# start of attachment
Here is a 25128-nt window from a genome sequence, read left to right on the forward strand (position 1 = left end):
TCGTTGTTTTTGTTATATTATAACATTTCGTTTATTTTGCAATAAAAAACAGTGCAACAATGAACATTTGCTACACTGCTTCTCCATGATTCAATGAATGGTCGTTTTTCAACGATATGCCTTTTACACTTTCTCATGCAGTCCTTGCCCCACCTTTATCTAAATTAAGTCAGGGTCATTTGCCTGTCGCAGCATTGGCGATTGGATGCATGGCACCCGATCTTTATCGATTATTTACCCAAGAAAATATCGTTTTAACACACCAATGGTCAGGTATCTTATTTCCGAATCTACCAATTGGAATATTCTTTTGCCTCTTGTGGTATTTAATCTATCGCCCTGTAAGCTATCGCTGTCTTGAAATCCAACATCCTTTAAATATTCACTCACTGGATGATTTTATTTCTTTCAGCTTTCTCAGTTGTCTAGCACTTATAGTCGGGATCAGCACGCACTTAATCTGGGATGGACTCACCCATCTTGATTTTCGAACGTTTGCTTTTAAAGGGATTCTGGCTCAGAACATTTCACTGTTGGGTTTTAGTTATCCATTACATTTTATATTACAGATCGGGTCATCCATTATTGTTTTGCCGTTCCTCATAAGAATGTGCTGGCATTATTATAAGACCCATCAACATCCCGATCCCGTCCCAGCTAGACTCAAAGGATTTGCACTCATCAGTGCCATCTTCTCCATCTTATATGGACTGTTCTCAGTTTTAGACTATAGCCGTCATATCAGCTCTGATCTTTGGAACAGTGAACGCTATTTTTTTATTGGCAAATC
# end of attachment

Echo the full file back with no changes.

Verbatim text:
Here is a 25128-nt window from a genome sequence, read left to right on the forward strand (position 1 = left end):
TCGTTGTTTTTGTTATATTATAACATTTCGTTTATTTTGCAATAAAAAACAGTGCAACAATGAACATTTGCTACACTGCTTCTCCATGATTCAATGAATGGTCGTTTTTCAACGATATGCCTTTTACACTTTCTCATGCAGTCCTTGCCCCACCTTTATCTAAATTAAGTCAGGGTCATTTGCCTGTCGCAGCATTGGCGATTGGATGCATGGCACCCGATCTTTATCGATTATTTACCCAAGAAAATATCGTTTTAACACACCAATGGTCAGGTATCTTATTTCCGAATCTACCAATTGGAATATTCTTTTGCCTCTTGTGGTATTTAATCTATCGCCCTGTAAGCTATCGCTGTCTTGAAATCCAACATCCTTTAAATATTCACTCACTGGATGATTTTATTTCTTTCAGCTTTCTCAGTTGTCTAGCACTTATAGTCGGGATCAGCACGCACTTAATCTGGGATGGACTCACCCATCTTGATTTTCGAACGTTTGCTTTTAAAGGGATTCTGGCTCAGAACATTTCACTGTTGGGTTTTAGTTATCCATTACATTTTATATTACAGATCGGGTCATCCATTATTGTTTTGCCGTTCCTCATAAGAATGTGCTGGCATTATTATAAGACCCATCAACATCCCGATCCCGTCCCAGCTAGACTCAAAGGATTTGCACTCATCAGTGCCATCTTCTCCATCTTATATGGACTGTTCTCAGTTTTAGACTATAGCCGTCATATCAGCTCTGATCTTTGGAACAGTGAACGCTATTTTTTTATTGGCAAATC